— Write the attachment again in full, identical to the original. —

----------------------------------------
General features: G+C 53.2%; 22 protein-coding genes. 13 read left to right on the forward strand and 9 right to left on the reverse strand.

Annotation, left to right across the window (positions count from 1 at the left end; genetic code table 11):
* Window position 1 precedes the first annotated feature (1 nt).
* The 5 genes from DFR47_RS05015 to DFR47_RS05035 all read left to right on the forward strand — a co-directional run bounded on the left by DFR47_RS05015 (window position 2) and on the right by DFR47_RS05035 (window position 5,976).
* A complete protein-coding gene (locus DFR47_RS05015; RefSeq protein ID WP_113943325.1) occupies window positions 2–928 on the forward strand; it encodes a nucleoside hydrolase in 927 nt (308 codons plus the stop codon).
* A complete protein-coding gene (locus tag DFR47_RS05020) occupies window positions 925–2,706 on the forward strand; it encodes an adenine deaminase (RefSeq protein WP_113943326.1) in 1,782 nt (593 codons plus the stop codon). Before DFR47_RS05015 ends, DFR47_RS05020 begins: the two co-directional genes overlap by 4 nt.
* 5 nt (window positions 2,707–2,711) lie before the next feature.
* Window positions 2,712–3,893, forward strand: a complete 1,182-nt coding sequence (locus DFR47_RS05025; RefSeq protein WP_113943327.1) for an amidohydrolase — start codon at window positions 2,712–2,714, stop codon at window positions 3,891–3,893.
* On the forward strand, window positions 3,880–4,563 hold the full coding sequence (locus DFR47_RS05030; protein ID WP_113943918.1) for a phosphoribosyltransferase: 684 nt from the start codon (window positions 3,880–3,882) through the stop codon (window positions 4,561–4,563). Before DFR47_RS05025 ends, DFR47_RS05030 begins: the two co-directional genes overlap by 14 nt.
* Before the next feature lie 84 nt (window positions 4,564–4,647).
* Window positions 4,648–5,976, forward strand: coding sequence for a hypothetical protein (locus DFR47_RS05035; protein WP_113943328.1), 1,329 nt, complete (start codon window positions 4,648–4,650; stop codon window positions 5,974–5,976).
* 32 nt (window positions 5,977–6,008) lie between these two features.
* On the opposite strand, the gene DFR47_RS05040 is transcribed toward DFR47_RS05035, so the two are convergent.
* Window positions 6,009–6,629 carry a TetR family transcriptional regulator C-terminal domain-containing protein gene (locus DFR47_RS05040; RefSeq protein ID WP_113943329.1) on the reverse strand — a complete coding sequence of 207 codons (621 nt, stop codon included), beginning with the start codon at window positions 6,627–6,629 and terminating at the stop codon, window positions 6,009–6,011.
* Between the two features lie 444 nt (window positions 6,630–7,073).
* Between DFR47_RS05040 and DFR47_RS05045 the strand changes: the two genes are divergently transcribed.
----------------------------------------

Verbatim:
General features: G+C 53.2%; 22 protein-coding genes. 13 read left to right on the forward strand and 9 right to left on the reverse strand.

Annotation, left to right across the window (positions count from 1 at the left end; genetic code table 11):
* Window position 1 precedes the first annotated feature (1 nt).
* The 5 genes from DFR47_RS05015 to DFR47_RS05035 all read left to right on the forward strand — a co-directional run bounded on the left by DFR47_RS05015 (window position 2) and on the right by DFR47_RS05035 (window position 5,976).
* A complete protein-coding gene (locus DFR47_RS05015; RefSeq protein ID WP_113943325.1) occupies window positions 2–928 on the forward strand; it encodes a nucleoside hydrolase in 927 nt (308 codons plus the stop codon).
* A complete protein-coding gene (locus tag DFR47_RS05020) occupies window positions 925–2,706 on the forward strand; it encodes an adenine deaminase (RefSeq protein WP_113943326.1) in 1,782 nt (593 codons plus the stop codon). Before DFR47_RS05015 ends, DFR47_RS05020 begins: the two co-directional genes overlap by 4 nt.
* 5 nt (window positions 2,707–2,711) lie before the next feature.
* Window positions 2,712–3,893, forward strand: a complete 1,182-nt coding sequence (locus DFR47_RS05025; RefSeq protein WP_113943327.1) for an amidohydrolase — start codon at window positions 2,712–2,714, stop codon at window positions 3,891–3,893.
* On the forward strand, window positions 3,880–4,563 hold the full coding sequence (locus DFR47_RS05030; protein ID WP_113943918.1) for a phosphoribosyltransferase: 684 nt from the start codon (window positions 3,880–3,882) through the stop codon (window positions 4,561–4,563). Before DFR47_RS05025 ends, DFR47_RS05030 begins: the two co-directional genes overlap by 14 nt.
* Before the next feature lie 84 nt (window positions 4,564–4,647).
* Window positions 4,648–5,976, forward strand: coding sequence for a hypothetical protein (locus DFR47_RS05035; protein WP_113943328.1), 1,329 nt, complete (start codon window positions 4,648–4,650; stop codon window positions 5,974–5,976).
* 32 nt (window positions 5,977–6,008) lie between these two features.
* On the opposite strand, the gene DFR47_RS05040 is transcribed toward DFR47_RS05035, so the two are convergent.
* Window positions 6,009–6,629 carry a TetR family transcriptional regulator C-terminal domain-containing protein gene (locus DFR47_RS05040; RefSeq protein ID WP_113943329.1) on the reverse strand — a complete coding sequence of 207 codons (621 nt, stop codon included), beginning with the start codon at window positions 6,627–6,629 and terminating at the stop codon, window positions 6,009–6,011.
* Between the two features lie 444 nt (window positions 6,630–7,073).
* Between DFR47_RS05040 and DFR47_RS05045 the strand changes: the two genes are divergently transcribed.